Acts 2:1-21
Sermon preached by Alex Patchin McNeill
at Arlington Presbyterian Church
June 9, 2019

There has only been one time in my life I’ve ever been mistaken for being a Pentecostal Christian. Earlier this year I was serving as a chaplain at a VA hospital. I’m still the executive director of More Light, but I was there to finish my last requirement before ordination in the Presbyterian Church USA. I was sitting with a Veteran who was telling me his life’s story. I remember nodding along, and offering the occasional verbal affirmation of “oh interesting!” “Mmm hmm” “wow!.” At one point in his story he pauses and asks me what denomination I belong to. I answered, Oh I’m a Presbyterian.

He turned, looked me up and down and said, “Oh you’re one of those PENTECOSTALS!” He said it in a way that expressed a kinship of our tradition. I didn’t have the heart to correct him and say that actually, Presbyterian means that I’m one of the frozen chosen. Growing up in church, rarely did we clap, or testify, or burst into song outside of what had been programmed for us to do in the bulletin. Sit, stand, sing.

But I always did love Pentecost. I have many memories of church sanctuaries coming alive with color for one brief Sunday, processionals with streamers, doves, glittering symbols of fire, all to commemorate a nearly impossible miracle that happened long ago. Each Pentecost we wondered, what would it be like if the Spirit should break forth in such spectacular fashion right now? And then looked around at each other.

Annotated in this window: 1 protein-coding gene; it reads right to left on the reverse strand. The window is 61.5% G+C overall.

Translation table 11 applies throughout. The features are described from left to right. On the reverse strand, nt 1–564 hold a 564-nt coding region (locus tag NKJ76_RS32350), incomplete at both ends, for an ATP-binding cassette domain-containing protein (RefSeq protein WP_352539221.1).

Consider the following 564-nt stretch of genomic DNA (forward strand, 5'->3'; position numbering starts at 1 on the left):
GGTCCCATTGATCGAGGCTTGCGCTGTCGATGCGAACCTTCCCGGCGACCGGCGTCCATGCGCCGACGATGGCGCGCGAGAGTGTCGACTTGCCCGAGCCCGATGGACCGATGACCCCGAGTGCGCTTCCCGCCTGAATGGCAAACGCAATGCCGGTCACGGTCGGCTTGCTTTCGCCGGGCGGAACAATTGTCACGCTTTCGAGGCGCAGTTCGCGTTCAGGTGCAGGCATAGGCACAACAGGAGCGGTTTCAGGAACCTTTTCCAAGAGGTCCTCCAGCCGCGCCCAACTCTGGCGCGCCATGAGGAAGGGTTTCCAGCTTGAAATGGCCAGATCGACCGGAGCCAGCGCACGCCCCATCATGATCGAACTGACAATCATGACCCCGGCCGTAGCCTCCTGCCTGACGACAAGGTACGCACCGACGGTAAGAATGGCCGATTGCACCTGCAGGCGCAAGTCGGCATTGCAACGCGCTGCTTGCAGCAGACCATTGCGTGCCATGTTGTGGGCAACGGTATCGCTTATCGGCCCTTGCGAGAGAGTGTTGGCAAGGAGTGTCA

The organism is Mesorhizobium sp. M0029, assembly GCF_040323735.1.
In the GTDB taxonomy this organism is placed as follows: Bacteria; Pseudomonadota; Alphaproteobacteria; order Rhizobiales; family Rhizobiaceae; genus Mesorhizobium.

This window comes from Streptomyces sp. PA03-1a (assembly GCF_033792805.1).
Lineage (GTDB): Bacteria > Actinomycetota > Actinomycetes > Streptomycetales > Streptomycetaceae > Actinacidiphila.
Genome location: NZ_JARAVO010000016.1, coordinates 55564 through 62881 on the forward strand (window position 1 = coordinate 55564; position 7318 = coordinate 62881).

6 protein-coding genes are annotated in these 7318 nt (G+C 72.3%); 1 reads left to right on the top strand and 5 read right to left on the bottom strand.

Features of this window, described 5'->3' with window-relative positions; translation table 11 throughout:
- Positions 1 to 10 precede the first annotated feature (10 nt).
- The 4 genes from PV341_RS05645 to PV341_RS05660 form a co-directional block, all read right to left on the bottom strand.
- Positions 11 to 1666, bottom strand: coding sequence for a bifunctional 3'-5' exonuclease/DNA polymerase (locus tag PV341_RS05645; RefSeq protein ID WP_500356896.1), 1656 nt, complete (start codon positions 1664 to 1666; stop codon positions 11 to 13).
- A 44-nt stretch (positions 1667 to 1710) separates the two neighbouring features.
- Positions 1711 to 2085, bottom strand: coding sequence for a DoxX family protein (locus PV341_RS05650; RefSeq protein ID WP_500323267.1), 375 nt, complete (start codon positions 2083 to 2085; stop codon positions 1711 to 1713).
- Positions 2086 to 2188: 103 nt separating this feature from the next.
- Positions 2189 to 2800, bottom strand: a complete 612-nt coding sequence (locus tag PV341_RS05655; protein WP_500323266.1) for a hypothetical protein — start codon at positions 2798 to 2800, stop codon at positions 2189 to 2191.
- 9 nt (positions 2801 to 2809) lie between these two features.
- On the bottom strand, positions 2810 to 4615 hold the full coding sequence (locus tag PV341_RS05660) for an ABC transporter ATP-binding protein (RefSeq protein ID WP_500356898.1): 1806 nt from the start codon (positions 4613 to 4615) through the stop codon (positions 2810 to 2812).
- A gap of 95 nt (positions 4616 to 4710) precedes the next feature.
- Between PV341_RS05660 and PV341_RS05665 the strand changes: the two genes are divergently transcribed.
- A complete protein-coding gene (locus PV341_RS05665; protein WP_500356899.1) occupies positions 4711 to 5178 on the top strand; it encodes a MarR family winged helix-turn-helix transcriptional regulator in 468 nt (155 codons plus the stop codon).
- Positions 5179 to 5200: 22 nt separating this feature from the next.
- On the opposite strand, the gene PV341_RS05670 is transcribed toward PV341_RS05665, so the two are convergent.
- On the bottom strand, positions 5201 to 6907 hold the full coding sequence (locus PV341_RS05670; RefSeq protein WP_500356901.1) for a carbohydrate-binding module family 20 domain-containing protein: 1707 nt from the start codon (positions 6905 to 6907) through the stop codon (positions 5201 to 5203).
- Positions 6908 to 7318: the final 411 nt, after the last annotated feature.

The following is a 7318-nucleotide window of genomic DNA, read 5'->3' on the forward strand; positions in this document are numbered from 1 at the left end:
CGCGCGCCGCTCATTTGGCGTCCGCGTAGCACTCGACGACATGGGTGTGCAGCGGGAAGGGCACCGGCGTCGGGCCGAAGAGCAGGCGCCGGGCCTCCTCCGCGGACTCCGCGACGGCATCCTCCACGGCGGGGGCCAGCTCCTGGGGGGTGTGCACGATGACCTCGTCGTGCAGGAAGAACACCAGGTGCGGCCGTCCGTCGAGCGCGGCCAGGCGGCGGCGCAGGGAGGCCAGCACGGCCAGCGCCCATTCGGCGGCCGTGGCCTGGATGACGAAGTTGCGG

However the conversation I had with the Veteran who believed I was Pentecostal, and the reading from Acts today has me wondering, What do I miss because of the belief that Pentecost was a one-time event? What do we miss when we celebrate Pentecost as a memory rather than as an ongoing action of the Holy Spirit?

Reading the account of what happened on the day of Pentecost in Acts, it seems as if the wonder of the Pentecost experience was almost a near miss for the disciples and all those who were gathered. In the text it says that once the Spirit had given each the power to speak all the languages under heaven, the crowd was “perplexed and amazed” wondering “what did this mean?” It wasn’t immediately obvious to anyone what the significance was of this event. In other words, the crowd kind of freaked out.